From: Jan Fure
Location: portland, Oregon, USA
I was very fascinated with the evolutionary speculative science fiction of the Darwin books, but in some sense disappointed. The reader has lots of expectations, when the newborns name themselves, and show a superior self awareness, but it is a major anticlimax, when the new race ends up being simply a bunch of 'people persons', choosing (by many measures by necessity) to live in hippie communes. Of course, 'live and let live' is way more evolved than how most of humanity acts today.
The one scary prediction is how the conflict caused a severe economic depression, where you described cities full of trash, somewhat similar with the 'England time line' from Timescape. My biggest fear, is that lack of an energy policy, and a stalemate between those that want windmills and solar, and the ones who want much more nuclear power plants, will lead to a significant economic depression.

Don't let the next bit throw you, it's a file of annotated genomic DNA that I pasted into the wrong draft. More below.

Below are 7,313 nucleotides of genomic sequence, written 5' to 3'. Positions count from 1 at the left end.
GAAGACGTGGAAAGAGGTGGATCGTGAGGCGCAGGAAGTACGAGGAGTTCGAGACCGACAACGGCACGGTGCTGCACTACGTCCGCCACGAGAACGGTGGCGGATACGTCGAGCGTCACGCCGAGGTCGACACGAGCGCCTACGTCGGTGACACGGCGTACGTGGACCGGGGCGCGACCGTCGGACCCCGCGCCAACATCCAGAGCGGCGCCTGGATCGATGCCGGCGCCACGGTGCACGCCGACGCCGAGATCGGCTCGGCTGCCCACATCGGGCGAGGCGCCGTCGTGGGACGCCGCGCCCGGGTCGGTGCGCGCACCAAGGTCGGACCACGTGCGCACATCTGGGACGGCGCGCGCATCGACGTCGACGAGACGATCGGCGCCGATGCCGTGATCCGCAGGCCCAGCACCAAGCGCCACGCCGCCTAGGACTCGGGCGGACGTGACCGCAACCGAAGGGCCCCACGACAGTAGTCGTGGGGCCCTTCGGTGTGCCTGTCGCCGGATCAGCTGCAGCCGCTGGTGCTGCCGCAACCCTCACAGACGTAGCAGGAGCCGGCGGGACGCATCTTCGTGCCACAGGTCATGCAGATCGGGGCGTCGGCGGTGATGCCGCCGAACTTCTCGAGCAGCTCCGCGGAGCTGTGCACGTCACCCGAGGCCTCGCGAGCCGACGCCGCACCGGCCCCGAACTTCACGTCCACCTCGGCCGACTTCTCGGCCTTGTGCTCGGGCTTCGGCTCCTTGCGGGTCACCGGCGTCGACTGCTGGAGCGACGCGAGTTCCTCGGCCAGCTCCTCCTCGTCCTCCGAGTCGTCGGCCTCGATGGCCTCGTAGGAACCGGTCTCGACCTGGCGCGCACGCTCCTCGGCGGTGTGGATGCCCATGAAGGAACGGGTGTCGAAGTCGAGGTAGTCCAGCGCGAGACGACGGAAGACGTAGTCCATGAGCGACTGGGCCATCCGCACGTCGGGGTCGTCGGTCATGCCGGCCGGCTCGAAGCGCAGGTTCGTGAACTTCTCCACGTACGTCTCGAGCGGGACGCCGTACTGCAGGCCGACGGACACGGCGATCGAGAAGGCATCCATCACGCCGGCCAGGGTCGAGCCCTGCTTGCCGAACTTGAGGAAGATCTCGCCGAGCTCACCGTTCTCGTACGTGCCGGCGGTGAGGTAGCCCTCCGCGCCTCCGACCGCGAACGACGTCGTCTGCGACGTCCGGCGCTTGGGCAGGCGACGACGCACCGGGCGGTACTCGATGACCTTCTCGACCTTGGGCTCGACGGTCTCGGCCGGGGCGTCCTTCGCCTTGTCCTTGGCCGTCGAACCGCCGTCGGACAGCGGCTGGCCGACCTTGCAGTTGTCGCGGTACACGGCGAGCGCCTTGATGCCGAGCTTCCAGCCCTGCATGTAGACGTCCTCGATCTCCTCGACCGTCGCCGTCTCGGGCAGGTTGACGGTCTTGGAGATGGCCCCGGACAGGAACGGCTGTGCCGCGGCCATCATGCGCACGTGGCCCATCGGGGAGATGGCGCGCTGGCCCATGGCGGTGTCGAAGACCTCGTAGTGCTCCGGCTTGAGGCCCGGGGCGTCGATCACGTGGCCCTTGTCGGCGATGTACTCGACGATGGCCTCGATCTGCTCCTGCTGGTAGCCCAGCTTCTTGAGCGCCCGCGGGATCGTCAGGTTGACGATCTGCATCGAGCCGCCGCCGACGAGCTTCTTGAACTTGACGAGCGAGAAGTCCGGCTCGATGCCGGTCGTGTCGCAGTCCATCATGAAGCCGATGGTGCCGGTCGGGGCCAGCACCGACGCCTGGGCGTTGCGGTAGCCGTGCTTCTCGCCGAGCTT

From: Greg Bear
Organization is how people get big things done, and communication is what defines human beings. Greatly improving on those abilities is hardly trivial! And what we often forget, considering the challenges of the future, is that we somehow managed to survive the twentieth century... Depression, wars hot and cold, genocide, and all. It's a good question, however--if environmental and economic challenges push us back into a new round of big conflicts.
im not a big inteletual or a book critic but im a voracious reader.maybe cos iam young.but im reading Darwin's Radio reght now.i havent finished it as yet.surprisingly i have dreams/nightmares about the story.personally for me its too much.cos usually i never feel like that though i read 5000 books in 20 yrs i am alive.i even see my current reality as part of this story thats why i wanna tell u GREG BEAR u are fantastic.absolutely brilliant.hope u write like this forever as even im a budding poet.so want to inspiration frm u.....lov uuuuuu.....
From: Greg Bear
Many thanks for your kind words, Shona. May your poetry blossom!